Ms. Yvonne Jamison
Office of the United States Trade Representative
600 17th Street, NW
Washington, DC 20508
RE: Request for Comments on the Transatlantic Trade and Investment Partnership
Docket No. USTR-2013-07430
Dear Ms. Jamison,
The Transportation Trades Department, AFL-CIO (TTD) appreciates the opportunity to submit its views on the proposed Transatlantic Trade and Investment Partnership (TTIP) between the United States and the European Union. TTD has previously submitted comments during the United States European Union High Level Dialogue process, and I gave an oral presentation of TTD’s views at the US-EU High Level Regulatory Cooperation Forum on April 11, 2013. TTD’s comments today will reflect those previously stated positions.
We understand that the EU has asked that the ownership and control rules that pertain to airlines, the right of the carriers of two sides to operate in each other’s domestic markets (“cabotage operations”), and maritime transport services be included as topics in the TTIP negotiations. For the purposes of air transport services, TTD’s comments here are limited to whether or not air traffic rights and services directly related to those rights should be included in TTIP. TTD strongly believes that they should not. Likewise, TTD believes that maritime transport services and U.S. maritime laws such as the Jones Act should not be included in these negotiations.
Air transport services have historically been excluded from general trade agreements such as GATS and bilateral and multilateral free trade agreements. Rather, such services have been subject to a separate administrative regime, under which the U.S. has negotiated air service specific agreements with foreign countries. These negotiations have been led by the Department of State and the Department of Transportation, two agencies with dedicated experts on air transport services. This regime has led to the steady and dramatic removal of barriers to trade in the air transport services sector and since 1993 the U.S. has entered into “open skies” agreements with 107 countries – agreements that have eliminated virtually all restrictions on the ability of carriers to select routes, to establish frequencies and to set prices.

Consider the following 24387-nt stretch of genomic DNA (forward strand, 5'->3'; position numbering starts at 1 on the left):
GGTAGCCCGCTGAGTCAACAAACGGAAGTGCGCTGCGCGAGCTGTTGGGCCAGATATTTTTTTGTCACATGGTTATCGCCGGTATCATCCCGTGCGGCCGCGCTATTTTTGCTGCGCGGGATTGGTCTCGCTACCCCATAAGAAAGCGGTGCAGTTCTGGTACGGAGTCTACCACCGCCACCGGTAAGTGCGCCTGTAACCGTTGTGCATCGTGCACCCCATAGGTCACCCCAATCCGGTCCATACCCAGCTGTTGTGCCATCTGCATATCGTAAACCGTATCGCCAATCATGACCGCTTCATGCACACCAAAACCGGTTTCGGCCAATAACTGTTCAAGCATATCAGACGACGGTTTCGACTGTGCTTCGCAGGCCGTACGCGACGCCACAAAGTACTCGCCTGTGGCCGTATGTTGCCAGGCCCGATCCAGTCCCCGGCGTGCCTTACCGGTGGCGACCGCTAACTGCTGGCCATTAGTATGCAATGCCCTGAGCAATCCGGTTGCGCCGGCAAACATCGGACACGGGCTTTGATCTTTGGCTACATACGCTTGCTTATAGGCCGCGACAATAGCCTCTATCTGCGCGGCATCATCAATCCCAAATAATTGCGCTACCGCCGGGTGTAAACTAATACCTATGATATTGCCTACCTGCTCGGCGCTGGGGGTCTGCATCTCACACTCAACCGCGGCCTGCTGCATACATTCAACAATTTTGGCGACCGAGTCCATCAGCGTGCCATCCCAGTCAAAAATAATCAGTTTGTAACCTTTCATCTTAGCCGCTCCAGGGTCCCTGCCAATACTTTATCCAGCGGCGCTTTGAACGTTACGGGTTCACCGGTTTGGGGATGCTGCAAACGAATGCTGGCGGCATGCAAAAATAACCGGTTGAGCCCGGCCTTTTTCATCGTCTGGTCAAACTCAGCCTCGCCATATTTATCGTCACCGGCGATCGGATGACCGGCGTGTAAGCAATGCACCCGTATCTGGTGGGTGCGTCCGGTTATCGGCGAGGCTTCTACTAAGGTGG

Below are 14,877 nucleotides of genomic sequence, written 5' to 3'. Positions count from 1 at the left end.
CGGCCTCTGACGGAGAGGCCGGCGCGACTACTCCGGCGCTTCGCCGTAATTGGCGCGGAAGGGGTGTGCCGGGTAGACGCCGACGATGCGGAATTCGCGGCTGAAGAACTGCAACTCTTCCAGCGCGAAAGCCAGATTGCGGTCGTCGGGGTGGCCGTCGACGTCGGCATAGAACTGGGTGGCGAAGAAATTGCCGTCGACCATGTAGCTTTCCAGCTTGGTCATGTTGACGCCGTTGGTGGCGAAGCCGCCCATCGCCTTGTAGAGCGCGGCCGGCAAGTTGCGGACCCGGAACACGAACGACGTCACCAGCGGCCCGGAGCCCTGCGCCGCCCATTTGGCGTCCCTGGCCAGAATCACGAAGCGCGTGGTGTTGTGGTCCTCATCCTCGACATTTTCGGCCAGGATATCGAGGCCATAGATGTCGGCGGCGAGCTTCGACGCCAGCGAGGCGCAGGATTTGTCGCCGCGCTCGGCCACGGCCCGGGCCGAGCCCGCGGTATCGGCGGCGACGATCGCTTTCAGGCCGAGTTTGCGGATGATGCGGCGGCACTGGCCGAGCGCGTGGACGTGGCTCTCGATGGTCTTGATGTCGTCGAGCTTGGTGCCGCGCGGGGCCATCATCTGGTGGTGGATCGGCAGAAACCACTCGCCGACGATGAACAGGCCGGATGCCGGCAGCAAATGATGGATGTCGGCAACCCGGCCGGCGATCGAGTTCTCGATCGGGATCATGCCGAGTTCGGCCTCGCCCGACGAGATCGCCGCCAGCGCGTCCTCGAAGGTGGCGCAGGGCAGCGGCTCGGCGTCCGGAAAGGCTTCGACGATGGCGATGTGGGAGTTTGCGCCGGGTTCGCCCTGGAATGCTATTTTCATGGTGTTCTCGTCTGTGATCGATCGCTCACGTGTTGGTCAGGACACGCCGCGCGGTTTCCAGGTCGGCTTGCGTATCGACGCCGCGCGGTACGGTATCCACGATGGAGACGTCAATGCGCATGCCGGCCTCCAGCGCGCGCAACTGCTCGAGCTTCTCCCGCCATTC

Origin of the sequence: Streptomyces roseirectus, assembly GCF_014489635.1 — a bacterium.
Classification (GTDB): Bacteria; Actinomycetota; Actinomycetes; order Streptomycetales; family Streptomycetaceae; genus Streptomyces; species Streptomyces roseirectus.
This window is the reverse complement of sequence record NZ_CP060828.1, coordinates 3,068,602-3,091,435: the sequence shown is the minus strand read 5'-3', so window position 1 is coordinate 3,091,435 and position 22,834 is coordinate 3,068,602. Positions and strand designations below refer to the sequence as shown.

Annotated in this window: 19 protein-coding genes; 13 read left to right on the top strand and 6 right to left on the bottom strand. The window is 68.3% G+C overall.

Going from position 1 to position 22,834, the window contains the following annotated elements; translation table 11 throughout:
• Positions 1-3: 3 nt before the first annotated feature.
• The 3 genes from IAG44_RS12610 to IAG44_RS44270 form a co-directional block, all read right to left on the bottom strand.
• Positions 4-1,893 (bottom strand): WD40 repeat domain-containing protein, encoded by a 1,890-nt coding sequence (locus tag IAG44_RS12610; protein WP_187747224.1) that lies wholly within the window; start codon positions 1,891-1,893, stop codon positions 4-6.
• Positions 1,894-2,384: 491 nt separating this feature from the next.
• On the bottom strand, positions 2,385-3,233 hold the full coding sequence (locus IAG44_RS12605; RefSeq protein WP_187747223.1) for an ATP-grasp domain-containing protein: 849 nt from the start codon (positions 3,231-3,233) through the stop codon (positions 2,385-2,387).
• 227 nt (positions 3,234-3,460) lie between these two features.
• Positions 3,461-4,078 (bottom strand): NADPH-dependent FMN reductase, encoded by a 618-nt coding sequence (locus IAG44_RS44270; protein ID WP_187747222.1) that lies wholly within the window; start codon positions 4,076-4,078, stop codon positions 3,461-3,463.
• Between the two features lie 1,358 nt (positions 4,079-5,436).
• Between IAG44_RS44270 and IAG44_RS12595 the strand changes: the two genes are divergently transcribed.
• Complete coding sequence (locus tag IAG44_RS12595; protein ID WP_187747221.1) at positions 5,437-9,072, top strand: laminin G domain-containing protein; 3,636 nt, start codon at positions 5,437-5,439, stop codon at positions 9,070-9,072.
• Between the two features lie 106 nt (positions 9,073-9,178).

The U.S. and the EU have recently entered into such an open skies Agreement (“Agreement”). During the comprehensive discussions that resulted in the Agreement, the EU sought the exchange of cabotage rights and the elimination of restrictions on the ownership and control of airlines by the nationals of the parties. In fact, it is fair to say that consideration of altering the ownership and control rules was one of the central topics in the negotiations. Ultimately, the Agreement left in place the restrictions on cabotage. With respect to ownership and control, the Agreement left in place the statutory restrictions but did establish a Joint Committee (consisting of representatives of the two sides) that meets on a regular basis and is tasked, among other things, with considering possible ways of enhancing the access of U.S. and EU airlines to global capital markets.
In TTD’s view the existing administrative framework has been successful in opening markets and liberalizing trade in air transport services while at the same time taking into account the legitimate concerns of airline labor. The regime has also created an open market environment that has permitted the airlines of the two sides to receive antitrust immunity for ever-deeper alliance arrangements. Almost all major U.S. and EU passenger airlines are now members of immunized alliances that permit them to operate as virtually single entities in the international markets that are covered by the immunity grants. Additionally, the Agreement contains provisions that recognize the value of “high labour standards” and establishes a mechanism for considering and addressing adverse effects on airline workers that may result.
While restrictions on cabotage and on ownership and control remain, there are good reasons for this. With respect to cabotage, the operation of foreign airlines in U.S. domestic markets would be at odds with a host of U.S. laws, including visa and labor laws. It would also be inconsistent with the treatment of other business sectors. For example, if a foreign automobile company wishes to set up a manufacturing operation in the U.S., that facility and its workforce are subject to U.S. laws and regulations. Granting cabotage rights to EU airlines, however, would allow these airlines to operate in the U.S. domestic market with a workforce that remains technically based in their home country and subject to that country’s laws. This would allow the airlines to bypass U.S. laws and displace U.S. aviation employees. Additionally, given that the U.S. represents about half of the world’s aviation market, it is unreasonable to argue that opening the U.S. domestic point-to-point market to foreign carriers would represent an even exchange of benefits with our EU trading partners.